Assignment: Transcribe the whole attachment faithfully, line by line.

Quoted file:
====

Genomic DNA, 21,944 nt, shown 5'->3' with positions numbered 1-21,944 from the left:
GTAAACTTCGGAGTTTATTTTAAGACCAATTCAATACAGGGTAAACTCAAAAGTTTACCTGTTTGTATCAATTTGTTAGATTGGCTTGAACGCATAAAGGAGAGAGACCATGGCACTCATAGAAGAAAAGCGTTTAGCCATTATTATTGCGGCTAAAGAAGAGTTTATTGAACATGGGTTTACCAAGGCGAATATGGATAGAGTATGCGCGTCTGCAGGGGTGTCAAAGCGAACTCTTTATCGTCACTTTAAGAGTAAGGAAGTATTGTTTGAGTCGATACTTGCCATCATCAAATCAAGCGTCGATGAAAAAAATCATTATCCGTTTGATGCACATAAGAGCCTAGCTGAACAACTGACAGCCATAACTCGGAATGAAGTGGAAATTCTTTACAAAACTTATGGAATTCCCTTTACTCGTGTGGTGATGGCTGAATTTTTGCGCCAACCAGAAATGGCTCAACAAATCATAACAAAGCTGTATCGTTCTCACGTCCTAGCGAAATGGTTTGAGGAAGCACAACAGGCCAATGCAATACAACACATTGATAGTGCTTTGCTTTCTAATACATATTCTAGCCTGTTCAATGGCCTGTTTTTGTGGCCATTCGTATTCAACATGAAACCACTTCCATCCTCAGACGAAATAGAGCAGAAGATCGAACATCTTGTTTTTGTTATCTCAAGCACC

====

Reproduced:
Genomic DNA, 21,944 nt, shown 5'->3' with positions numbered 1-21,944 from the left:
GTAAACTTCGGAGTTTATTTTAAGACCAATTCAATACAGGGTAAACTCAAAAGTTTACCTGTTTGTATCAATTTGTTAGATTGGCTTGAACGCATAAAGGAGAGAGACCATGGCACTCATAGAAGAAAAGCGTTTAGCCATTATTATTGCGGCTAAAGAAGAGTTTATTGAACATGGGTTTACCAAGGCGAATATGGATAGAGTATGCGCGTCTGCAGGGGTGTCAAAGCGAACTCTTTATCGTCACTTTAAGAGTAAGGAAGTATTGTTTGAGTCGATACTTGCCATCATCAAATCAAGCGTCGATGAAAAAAATCATTATCCGTTTGATGCACATAAGAGCCTAGCTGAACAACTGACAGCCATAACTCGGAATGAAGTGGAAATTCTTTACAAAACTTATGGAATTCCCTTTACTCGTGTGGTGATGGCTGAATTTTTGCGCCAACCAGAAATGGCTCAACAAATCATAACAAAGCTGTATCGTTCTCACGTCCTAGCGAAATGGTTTGAGGAAGCACAACAGGCCAATGCAATACAACACATTGATAGTGCTTTGCTTTCTAATACATATTCTAGCCTGTTCAATGGCCTGTTTTTGTGGCCATTCGTATTCAACATGAAACCACTTCCATCCTCAGACGAAATAGAGCAGAAGATCGAACATCTTGTTTTTGTTATCTCAAGCACC